First of all, this article is for those who have just started learning Japanese classes online. Especially for you, we have collected many tips that will help you “grab” Japanese and not let it go. Let’s face it: there will be difficulties! They will begin after the first few days. But this material will help you deal with them.
The article will be helpful for those who have already reached the Intermediate level and above. Here you will find resources that will be useful for replenishing vocabulary, learning hieroglyphs and grammar, and practicing listening and pronunciation.
Learn the Language Comprehensively
It means practicing all aspects of the language. Learn grammar, read, listen, and speak. This way, you will remember new material better and use the language. In the case of this language, at the beginning of learning, it’s better to type a small database of words and hieroglyphs to improve grammar and other sections. Some resources advise learning 300 characters before mastering the grammar, but we recommend trying at least 50-100 first.
Sincere interest is the best fuel for learning. Think about what you like about the Japanese language and Japanese culture the most. If it’s anime, watch your favorite titles with Japanese subtitles; if music, translate the lyrics of your favorite songs. Maybe you are fond of kendo or ikebana, and then you can read specialized texts about these classes in the original.
Learn a Language Every Day
Constant repetition is the key to mastering a language. You can find time to learn even on the busiest days – study on the subway, during your lunch break, or fifteen minutes before bed. Apps like Duolingo, Memrise, or Quizlet will help you with this.
Proceed in Small Steps
Remember the rule: before you take on something new, you should already know 80% of the material. Do not try to jump over your head and immediately take on advanced grammar and complex texts. So you will waste most of your time. Proceed gradually, with side steps.
Some modern manuals completely abandon traditional copybooks and immediately proceed to enter characters on a computer. It is explained that situations when we have to write by hand happen less and less. Japanese typing is effortless, and you can get it in about an hour. It is enough to install the Japanese layout on your computer, and then you can enter Japanese characters using Latin readings. If you face any difficulties, you should refer to the detailed instructions.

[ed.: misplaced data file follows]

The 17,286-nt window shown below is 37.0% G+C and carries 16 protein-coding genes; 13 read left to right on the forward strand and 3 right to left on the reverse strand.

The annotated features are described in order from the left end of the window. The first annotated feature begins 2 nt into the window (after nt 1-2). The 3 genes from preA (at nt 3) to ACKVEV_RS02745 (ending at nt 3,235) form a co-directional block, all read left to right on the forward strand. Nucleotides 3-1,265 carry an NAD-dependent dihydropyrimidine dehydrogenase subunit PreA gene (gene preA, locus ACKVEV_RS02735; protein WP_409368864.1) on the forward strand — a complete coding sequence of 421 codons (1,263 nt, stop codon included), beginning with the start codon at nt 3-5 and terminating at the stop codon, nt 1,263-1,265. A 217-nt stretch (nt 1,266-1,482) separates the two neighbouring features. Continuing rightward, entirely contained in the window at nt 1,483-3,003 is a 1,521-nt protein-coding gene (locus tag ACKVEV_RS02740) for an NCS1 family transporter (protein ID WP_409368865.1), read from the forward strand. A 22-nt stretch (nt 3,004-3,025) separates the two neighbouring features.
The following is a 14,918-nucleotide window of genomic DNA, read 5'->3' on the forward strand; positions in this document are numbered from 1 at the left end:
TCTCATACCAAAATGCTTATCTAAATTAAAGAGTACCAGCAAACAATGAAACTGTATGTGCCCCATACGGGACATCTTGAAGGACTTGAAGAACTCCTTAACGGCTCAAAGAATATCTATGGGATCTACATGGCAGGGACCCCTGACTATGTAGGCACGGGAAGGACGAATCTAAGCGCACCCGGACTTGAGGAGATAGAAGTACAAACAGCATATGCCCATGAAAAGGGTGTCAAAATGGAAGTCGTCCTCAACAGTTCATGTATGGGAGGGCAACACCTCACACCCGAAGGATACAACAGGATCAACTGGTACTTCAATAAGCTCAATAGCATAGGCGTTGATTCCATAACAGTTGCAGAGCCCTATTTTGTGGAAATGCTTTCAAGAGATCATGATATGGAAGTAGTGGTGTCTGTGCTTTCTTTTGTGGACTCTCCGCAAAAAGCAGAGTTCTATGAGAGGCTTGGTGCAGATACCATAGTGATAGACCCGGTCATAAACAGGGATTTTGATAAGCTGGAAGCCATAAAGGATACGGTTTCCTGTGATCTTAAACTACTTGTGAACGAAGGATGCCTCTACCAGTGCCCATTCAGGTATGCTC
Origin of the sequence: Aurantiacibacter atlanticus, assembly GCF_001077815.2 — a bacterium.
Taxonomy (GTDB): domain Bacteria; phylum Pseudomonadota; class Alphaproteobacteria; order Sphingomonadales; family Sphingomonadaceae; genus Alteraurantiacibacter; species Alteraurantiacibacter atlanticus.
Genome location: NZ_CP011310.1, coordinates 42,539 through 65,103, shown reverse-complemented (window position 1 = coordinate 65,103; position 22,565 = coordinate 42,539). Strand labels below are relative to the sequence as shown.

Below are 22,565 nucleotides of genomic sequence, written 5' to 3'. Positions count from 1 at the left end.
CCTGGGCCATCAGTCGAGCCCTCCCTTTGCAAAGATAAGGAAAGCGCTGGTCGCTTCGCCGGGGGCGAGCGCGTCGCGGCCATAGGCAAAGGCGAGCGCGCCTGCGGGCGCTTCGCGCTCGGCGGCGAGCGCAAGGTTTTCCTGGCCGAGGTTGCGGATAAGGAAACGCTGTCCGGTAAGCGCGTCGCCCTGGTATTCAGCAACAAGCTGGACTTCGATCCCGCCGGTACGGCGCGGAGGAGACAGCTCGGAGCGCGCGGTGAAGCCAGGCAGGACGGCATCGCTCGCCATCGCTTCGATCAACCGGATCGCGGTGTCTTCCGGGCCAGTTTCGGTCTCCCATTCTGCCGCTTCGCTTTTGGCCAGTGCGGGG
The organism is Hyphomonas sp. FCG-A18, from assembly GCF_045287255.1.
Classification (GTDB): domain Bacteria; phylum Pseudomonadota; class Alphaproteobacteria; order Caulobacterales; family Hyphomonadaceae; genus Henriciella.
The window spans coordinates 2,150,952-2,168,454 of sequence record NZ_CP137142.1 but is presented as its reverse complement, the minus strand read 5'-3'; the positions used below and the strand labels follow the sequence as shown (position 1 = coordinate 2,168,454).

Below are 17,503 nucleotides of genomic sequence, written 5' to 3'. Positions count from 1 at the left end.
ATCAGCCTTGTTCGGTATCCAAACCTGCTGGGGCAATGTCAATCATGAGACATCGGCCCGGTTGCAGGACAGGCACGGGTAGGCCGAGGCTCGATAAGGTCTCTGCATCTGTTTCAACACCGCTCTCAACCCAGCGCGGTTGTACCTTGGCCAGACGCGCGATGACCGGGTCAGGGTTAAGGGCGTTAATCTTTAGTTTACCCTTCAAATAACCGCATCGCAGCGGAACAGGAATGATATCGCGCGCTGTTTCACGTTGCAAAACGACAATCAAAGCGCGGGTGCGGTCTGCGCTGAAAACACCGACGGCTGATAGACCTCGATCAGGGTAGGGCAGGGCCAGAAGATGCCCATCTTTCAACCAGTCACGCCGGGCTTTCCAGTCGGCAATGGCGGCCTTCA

But learning how to write hiragana is still worth it – without this, you will have a hard time with kanji. Yes, and if you go to Japan, especially to study, you can’t avoid this: until now, the main instruments of the Japanese bureaucracy are paper and pen.
Learn the Basics on Apps
Having dealt with the basics, you can start learning kanji. It is necessary to memorize the spelling and meanings of hieroglyphs and their reading and the words in which they are included. So the kanji will stay in your head for a long time.
The scope of work is up to you. A good pace is 20-30 kanji and 100 words per week, but ten kanji would be fine. How exactly you memorize hieroglyphs – writing in a notebook or saving in the application – is not so important. The main thing is to do it. From personal experience, we can say that hieroglyphs written by hand are remembered better.
Often kanji begin to learn later, a few months after classes start. However, learning kanji early has one significant advantage: once you get your head around the grammar, you’ll already have an excellent vocabulary to build sentences and practice. You’ll be able to read straight away what’s written in the beginner’s textbook, so you don’t often have to be distracted by unfamiliar words.
Learn the Vocabulary
Having typed a minimum vocabulary, you can begin to study grammar. You probably already know something about word order and cases. Tutorials will help you delve into the theme. All the material in them is built by a well-built program so that the level of complexity will increase gradually. The disadvantage of textbooks is that most are designed for classes with a teacher, so they do not explain many things.